Walking across the lawns carried a comfortable sunny spring warmth, every step varying birds and fragrances. A fresh river breeze. But once inside the palm stonehenge, perspiration, aching muscles, and a distinct recall of liniment. Ghostly memories of this place pre-date the personal trainers here now. Back over a century and a half to when Brisbane’s City Botanical Gardens was the sporting hub of the young colony.
The gardens were planted by convicts in 1825 for food to feed the then wholly penal population. The grounds were opened as a public park in 1865 by Queensland’s first governor Sir George Bowen. Crests recording his name and Queen Victoria’s reign still adorn the gates to this day.
Queensland’s first organised football match was played here in 1866. It was an early version of Australian Rules. It went for over five hours across two weekends, and finished a draw. The colony’s first organised rugby matches were also played here a decade later in 1876. A newspaper records a common sentiment , ““The game is called ‘football’, but barring the ‘ball’ part, almost any other name would do as well for it, so rough, scrambling, miscellaneous, and unscrupulous is the style…” The Australian Wallabies presently at the world cup may not agree.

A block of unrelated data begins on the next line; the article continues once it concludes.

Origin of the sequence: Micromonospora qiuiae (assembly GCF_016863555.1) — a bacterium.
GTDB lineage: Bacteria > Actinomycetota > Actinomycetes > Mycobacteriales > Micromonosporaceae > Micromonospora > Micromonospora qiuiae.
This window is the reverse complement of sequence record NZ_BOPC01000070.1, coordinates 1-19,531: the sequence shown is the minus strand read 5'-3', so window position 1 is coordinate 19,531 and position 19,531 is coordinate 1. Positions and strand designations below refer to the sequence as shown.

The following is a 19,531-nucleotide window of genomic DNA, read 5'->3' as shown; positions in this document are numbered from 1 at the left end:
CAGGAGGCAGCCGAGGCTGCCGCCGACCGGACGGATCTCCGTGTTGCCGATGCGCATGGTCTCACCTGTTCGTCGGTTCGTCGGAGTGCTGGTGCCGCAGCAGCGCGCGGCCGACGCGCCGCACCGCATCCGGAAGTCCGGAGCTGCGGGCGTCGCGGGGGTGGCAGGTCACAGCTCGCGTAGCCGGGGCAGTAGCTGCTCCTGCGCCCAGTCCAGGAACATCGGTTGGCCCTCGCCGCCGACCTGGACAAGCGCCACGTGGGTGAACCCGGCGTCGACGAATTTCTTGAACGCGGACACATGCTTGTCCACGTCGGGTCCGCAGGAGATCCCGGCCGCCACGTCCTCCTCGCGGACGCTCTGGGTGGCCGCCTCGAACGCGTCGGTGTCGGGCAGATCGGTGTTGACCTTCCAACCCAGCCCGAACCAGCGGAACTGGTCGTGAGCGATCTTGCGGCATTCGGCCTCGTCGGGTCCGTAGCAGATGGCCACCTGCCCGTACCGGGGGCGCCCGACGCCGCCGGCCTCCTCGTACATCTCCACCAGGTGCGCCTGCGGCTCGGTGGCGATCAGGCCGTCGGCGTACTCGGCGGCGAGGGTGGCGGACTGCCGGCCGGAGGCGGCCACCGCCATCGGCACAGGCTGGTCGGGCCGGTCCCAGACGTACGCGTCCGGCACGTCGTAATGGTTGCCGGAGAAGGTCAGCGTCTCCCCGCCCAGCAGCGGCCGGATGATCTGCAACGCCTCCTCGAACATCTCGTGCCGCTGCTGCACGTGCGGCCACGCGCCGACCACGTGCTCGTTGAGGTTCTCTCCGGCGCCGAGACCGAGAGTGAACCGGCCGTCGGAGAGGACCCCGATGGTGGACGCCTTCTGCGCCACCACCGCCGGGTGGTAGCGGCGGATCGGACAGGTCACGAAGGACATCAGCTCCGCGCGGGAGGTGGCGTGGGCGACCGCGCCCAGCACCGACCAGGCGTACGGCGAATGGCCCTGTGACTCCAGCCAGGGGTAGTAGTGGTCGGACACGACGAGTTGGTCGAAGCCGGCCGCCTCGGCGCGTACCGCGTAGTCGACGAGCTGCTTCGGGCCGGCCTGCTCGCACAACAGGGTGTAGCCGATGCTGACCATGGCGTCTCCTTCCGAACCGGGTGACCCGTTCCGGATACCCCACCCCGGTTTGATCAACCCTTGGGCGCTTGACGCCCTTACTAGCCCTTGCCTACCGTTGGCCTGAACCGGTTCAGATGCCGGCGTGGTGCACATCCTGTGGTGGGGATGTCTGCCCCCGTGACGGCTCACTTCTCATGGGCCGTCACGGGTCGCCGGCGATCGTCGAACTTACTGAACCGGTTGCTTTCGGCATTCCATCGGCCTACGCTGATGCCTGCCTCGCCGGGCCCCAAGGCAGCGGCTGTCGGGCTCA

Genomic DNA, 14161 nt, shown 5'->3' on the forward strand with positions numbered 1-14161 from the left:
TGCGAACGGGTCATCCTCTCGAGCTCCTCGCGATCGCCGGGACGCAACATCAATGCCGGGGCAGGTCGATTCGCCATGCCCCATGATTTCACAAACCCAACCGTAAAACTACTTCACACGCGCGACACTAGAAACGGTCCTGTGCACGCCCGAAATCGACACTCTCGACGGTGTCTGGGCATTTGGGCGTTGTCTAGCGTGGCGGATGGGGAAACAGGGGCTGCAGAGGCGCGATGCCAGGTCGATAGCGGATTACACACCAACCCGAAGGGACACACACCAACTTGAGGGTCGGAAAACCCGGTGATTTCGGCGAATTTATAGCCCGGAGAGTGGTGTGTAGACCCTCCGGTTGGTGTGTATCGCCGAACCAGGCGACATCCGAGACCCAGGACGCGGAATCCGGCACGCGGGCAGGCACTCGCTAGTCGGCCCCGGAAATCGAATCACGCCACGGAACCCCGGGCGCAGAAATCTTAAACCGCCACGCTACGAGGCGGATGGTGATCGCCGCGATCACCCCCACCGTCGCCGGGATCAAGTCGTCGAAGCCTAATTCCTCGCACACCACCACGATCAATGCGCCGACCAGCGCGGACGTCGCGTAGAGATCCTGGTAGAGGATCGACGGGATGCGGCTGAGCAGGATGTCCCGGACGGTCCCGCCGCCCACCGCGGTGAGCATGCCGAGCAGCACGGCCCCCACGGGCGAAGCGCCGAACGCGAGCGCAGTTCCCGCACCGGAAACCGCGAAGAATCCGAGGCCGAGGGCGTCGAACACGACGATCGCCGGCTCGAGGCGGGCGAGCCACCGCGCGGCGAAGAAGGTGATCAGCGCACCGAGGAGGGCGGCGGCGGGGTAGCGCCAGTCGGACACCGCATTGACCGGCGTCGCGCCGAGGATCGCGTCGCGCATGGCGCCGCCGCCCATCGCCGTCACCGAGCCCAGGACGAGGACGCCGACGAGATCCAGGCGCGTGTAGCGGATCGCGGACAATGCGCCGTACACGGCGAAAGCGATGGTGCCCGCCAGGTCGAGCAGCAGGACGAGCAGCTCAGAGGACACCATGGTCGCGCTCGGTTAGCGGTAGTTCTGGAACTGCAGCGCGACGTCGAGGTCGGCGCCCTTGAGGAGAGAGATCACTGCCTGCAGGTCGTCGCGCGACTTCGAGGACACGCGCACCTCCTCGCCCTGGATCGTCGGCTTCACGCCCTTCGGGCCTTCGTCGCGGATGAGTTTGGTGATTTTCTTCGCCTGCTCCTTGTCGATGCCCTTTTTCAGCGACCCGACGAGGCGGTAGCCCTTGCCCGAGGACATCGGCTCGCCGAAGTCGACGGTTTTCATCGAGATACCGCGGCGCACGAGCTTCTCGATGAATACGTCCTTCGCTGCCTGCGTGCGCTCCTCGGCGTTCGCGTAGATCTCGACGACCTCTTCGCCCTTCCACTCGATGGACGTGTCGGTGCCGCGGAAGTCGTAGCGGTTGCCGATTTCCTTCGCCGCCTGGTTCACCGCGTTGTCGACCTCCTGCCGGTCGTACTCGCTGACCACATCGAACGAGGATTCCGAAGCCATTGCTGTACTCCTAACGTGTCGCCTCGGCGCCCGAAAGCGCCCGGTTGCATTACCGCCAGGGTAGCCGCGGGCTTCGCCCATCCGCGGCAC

Early rugby league was played here during the First World War, before a redesign. Today the northern end of the former football ground is covered by a circle of Royal Cuban Palms planted 96 years ago. Like a tropical stonehenge paying homage to past mysteries. The same trees will mark the spot for another hundred years.
When I visited this week, a cantankerous council sign declared, “The playing of sports on this lawn is strictly prohibited.” Oh how this place has changed since those first footy matches 150 years ago next year. But still the memory of liniment persists. Maybe it’s the tough love of the personal trainers. Most likely it’s the footballing spirits in the spring whispering amongst the palm trees.